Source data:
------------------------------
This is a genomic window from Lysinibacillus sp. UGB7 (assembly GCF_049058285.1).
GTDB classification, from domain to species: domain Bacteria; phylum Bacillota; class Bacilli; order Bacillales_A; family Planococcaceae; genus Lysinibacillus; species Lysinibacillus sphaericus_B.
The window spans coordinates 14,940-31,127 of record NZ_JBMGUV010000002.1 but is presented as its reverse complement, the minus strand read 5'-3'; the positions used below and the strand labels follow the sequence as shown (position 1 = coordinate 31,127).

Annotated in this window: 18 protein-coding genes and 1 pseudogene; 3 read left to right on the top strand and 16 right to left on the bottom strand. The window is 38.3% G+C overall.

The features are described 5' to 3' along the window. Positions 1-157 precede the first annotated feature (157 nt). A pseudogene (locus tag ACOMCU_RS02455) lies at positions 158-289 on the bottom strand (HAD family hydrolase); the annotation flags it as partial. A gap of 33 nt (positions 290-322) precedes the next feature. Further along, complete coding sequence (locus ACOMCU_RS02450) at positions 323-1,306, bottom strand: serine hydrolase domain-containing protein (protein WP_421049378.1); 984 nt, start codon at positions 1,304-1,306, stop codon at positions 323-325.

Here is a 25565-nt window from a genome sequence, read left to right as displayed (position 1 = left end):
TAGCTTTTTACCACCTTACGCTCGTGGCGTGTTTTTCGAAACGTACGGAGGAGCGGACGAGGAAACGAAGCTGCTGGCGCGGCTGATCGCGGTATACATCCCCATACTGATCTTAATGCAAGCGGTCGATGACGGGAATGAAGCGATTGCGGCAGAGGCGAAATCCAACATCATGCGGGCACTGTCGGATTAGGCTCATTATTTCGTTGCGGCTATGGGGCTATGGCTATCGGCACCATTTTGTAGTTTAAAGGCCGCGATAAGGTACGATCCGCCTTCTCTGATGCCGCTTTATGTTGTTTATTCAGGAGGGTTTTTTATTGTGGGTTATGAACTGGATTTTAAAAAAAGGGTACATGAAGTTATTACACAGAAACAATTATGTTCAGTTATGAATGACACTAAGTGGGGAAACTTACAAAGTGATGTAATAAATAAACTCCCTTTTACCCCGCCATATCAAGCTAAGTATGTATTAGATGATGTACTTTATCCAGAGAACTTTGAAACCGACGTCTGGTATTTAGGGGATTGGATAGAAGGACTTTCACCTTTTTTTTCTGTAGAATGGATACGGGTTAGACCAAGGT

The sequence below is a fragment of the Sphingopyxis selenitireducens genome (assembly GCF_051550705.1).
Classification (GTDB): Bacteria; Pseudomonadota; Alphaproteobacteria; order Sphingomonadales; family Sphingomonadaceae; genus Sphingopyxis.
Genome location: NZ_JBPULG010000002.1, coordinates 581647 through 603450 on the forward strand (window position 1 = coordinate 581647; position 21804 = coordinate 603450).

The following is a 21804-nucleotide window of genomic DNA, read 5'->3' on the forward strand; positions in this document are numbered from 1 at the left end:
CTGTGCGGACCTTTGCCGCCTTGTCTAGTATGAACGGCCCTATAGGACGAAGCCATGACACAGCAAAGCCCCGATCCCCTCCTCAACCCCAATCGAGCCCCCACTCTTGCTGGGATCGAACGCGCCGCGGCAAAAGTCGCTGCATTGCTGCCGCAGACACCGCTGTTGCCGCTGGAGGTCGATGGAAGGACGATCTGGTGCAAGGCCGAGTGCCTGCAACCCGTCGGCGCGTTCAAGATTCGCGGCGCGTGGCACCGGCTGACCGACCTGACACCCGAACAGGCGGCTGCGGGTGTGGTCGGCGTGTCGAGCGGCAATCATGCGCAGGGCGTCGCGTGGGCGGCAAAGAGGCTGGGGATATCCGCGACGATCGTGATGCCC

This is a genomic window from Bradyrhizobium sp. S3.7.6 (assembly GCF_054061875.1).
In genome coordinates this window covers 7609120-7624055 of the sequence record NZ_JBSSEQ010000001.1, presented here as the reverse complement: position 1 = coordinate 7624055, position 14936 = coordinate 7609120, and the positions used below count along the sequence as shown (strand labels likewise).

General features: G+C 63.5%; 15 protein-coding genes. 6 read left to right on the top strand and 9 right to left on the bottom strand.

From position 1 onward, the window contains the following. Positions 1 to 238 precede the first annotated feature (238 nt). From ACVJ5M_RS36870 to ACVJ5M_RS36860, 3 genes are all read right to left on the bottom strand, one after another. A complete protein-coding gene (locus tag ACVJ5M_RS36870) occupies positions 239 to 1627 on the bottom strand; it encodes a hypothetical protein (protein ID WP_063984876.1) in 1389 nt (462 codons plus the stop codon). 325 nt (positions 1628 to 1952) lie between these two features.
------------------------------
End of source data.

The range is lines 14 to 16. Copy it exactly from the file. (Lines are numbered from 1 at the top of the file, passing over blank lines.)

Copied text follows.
In genome coordinates this window covers 7609120-7624055 of the sequence record NZ_JBSSEQ010000001.1, presented here as the reverse complement: position 1 = coordinate 7624055, position 14936 = coordinate 7609120, and the positions used below count along the sequence as shown (strand labels likewise).

General features: G+C 63.5%; 15 protein-coding genes. 6 read left to right on the top strand and 9 right to left on the bottom strand.

From position 1 onward, the window contains the following. Positions 1 to 238 precede the first annotated feature (238 nt). From ACVJ5M_RS36870 to ACVJ5M_RS36860, 3 genes are all read right to left on the bottom strand, one after another. A complete protein-coding gene (locus tag ACVJ5M_RS36870) occupies positions 239 to 1627 on the bottom strand; it encodes a hypothetical protein (protein ID WP_063984876.1) in 1389 nt (462 codons plus the stop codon). 325 nt (positions 1628 to 1952) lie between these two features.